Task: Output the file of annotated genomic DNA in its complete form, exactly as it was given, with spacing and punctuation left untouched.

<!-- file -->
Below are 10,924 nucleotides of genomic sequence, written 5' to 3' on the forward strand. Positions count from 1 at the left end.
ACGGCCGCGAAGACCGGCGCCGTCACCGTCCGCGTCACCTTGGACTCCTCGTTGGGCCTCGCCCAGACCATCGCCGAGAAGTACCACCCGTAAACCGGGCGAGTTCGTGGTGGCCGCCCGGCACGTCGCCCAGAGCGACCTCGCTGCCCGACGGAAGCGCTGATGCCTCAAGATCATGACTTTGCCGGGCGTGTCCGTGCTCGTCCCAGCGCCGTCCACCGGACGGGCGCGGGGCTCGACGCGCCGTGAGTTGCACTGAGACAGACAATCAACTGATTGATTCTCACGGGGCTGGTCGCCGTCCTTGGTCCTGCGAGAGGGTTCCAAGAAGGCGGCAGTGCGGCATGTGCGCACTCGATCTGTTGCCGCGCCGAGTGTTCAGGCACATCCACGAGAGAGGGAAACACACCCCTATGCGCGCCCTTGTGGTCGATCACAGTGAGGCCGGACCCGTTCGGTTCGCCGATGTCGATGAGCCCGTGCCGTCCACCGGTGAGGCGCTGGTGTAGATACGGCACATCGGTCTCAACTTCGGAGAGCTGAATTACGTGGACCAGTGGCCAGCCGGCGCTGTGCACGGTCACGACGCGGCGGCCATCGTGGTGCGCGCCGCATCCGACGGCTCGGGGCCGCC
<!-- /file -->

Below are 10,924 nucleotides of genomic sequence, written 5' to 3' on the forward strand. Positions count from 1 at the left end.
ACGGCCGCGAAGACCGGCGCCGTCACCGTCCGCGTCACCTTGGACTCCTCGTTGGGCCTCGCCCAGACCATCGCCGAGAAGTACCACCCGTAAACCGGGCGAGTTCGTGGTGGCCGCCCGGCACGTCGCCCAGAGCGACCTCGCTGCCCGACGGAAGCGCTGATGCCTCAAGATCATGACTTTGCCGGGCGTGTCCGTGCTCGTCCCAGCGCCGTCCACCGGACGGGCGCGGGGCTCGACGCGCCGTGAGTTGCACTGAGACAGACAATCAACTGATTGATTCTCACGGGGCTGGTCGCCGTCCTTGGTCCTGCGAGAGGGTTCCAAGAAGGCGGCAGTGCGGCATGTGCGCACTCGATCTGTTGCCGCGCCGAGTGTTCAGGCACATCCACGAGAGAGGGAAACACACCCCTATGCGCGCCCTTGTGGTCGATCACAGTGAGGCCGGACCCGTTCGGTTCGCCGATGTCGATGAGCCCGTGCCGTCCACCGGTGAGGCGCTGGTGTAGATACGGCACATCGGTCTCAACTTCGGAGAGCTGAATTACGTGGACCAGTGGCCAGCCGGCGCTGTGCACGGTCACGACGCGGCGGCCATCGTGGTGCGCGCCGCATCCGACGGCTCGGGGCCGCC